Yeah good thought . I guess the studio let her really make the pies and really cook. I don't see sitting down to eat real food, but only take a bite or 2 then have to leave 😁
Coldnorth OnlyPaul57 3 days ago
Good for starting camp fires
Pacificsun 21 days ago
This is an opportunity to add to your comment, this is not a criticism.

About a popular character/actor (one and the same) it's always disappointing to read what "print media" leaves behind. Imagine if the summary of your life (impression) was a series of unfortunate articles. Being at the mercy of a writer trying to make a point to create exposure (a reason for being published). An actor might argue (within their own mind) that it's enough to provide a good performance. And by record of her impression (performance) of "Aunt Bee" she certainly succeeded. Perhaps she wished to go no deeper about herself. And rather the interviewer accepting that privilege for what it's worth, fills in with their own supposition (conclusion) instead. By the time 5 or 6 articles are written, either a consensus is formed. Or the writers read one another's copy which confirms (or confirms) their own.

There are "working actors" stable enough to handle their roles (a job) successfully. And others who seek different things for the reason why they choose the profession to begin with. In this case, I'm not sure the public/viewer is qualified to do much of anything else other than to enjoy her interpretation of Aunt Bee! 🦃
lava 21 days ago
I'Ve read many times over the years how she was nothing like her character, and in fact the complete opposite. But perhaps she appeared that way only because she was lonely. later in life she apparently became a recluse.
Runeshaper 21 days ago
I feel sad knowing that she was so lonely. Anyone out there would have been lucky to have her in their life.
ncadams27 21 days ago
At least she played a likable character. I heard stories where actors/actresses who play villains (typically on soap operas) are harassed and yelled at in public. I often wonder why some people choose acting as a profession if it leads to such difficulty.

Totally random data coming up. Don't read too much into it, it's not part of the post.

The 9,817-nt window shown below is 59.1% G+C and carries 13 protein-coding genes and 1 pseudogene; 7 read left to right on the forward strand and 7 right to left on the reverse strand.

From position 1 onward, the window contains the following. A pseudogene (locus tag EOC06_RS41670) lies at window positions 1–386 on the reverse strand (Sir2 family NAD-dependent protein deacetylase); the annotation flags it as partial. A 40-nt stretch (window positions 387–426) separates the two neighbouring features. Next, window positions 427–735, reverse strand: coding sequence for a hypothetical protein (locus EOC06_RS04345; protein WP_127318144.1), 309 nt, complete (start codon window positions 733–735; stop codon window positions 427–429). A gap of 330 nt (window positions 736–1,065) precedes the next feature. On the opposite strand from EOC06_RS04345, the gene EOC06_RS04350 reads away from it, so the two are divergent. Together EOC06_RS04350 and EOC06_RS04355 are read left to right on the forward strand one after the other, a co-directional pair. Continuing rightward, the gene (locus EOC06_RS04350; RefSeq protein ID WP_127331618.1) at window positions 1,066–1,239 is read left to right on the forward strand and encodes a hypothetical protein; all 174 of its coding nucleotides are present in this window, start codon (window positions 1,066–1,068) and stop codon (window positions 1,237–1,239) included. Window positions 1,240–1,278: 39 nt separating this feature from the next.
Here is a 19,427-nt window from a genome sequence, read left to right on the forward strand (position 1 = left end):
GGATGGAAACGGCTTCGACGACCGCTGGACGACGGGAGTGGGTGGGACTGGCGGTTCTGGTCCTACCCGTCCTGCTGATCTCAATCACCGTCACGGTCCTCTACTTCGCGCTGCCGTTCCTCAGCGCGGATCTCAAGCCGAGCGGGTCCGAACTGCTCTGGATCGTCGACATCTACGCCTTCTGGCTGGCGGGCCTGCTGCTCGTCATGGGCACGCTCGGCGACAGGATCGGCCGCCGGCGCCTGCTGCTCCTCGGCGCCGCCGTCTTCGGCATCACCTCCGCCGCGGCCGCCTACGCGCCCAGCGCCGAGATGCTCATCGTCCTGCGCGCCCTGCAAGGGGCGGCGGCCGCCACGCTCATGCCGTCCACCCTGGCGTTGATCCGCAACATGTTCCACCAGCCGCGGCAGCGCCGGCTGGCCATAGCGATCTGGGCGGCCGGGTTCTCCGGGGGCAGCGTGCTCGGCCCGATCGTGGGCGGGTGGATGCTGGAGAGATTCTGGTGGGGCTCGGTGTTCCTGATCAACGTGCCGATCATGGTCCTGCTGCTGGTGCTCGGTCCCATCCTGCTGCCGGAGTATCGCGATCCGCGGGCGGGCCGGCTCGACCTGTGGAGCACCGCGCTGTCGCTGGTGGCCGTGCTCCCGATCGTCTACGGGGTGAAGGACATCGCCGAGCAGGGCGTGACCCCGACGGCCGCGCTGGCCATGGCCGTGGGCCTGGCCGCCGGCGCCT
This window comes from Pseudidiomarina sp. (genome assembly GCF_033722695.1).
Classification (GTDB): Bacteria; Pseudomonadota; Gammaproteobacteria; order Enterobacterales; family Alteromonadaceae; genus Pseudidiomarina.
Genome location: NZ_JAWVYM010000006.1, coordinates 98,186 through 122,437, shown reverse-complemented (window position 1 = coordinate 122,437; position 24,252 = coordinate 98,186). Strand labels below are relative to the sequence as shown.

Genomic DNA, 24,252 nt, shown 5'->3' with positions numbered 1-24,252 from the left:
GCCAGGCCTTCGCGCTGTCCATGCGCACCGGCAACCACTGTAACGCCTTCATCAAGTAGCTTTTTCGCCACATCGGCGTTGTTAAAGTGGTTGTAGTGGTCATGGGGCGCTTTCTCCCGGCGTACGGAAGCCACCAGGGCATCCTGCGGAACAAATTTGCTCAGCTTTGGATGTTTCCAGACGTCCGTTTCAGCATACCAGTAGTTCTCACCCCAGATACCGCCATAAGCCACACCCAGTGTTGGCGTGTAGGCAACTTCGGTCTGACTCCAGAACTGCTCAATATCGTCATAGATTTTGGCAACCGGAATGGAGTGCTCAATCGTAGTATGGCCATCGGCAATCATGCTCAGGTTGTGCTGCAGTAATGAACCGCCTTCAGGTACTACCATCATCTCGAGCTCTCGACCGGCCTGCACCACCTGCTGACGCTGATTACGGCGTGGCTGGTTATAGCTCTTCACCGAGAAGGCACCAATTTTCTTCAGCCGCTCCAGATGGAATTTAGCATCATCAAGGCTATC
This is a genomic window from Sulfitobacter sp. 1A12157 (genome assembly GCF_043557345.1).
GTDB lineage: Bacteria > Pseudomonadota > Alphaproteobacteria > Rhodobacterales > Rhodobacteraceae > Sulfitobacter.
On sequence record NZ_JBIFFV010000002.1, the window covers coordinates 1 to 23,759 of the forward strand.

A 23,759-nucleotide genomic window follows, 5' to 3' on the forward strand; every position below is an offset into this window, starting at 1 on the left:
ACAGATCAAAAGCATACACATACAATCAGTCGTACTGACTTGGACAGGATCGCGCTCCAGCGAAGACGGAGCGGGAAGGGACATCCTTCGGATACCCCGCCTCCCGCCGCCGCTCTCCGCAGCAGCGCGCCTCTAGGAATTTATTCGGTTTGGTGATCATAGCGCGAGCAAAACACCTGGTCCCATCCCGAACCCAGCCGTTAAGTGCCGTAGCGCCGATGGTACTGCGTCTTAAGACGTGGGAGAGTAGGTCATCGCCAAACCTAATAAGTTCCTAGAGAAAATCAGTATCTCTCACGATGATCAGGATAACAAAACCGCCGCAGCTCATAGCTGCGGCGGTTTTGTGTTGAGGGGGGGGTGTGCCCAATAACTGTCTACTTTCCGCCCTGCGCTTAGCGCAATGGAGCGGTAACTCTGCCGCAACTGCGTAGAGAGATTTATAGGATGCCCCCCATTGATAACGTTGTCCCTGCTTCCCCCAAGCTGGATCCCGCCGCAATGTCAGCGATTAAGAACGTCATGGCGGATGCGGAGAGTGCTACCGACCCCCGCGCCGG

The actor who played Lieutenant Gerard on The Fugitive said he often had fans upset with him. They'd approach him and tell him to leave Richard Kimble alone because he was innocent. I find it remarkable that some people can actually confuse a TV character with who that person is in real life.
Pacificsun 22 days ago
Don't you wonder what her conversations would be like about the conflict with the character? Would it be that she was an inspiration which made Ms. Bavier feel inadequate, or perhaps jealous that the character was getting so much attention and not herself. She must've been uncomfortable with the comparison. And it's really a shame she felt loneliness in her life. I hope she didn't feel guilt for any reason. And that her popularity as an actress was encouraging.
MrsPhilHarris 22 days ago
Interesting. I have heard some actors can turn off as soon as they leave the set and others don’t. I know Heath Ledger struggled with The Joker.
And unfortunately, we know what happened to Heath Ledger.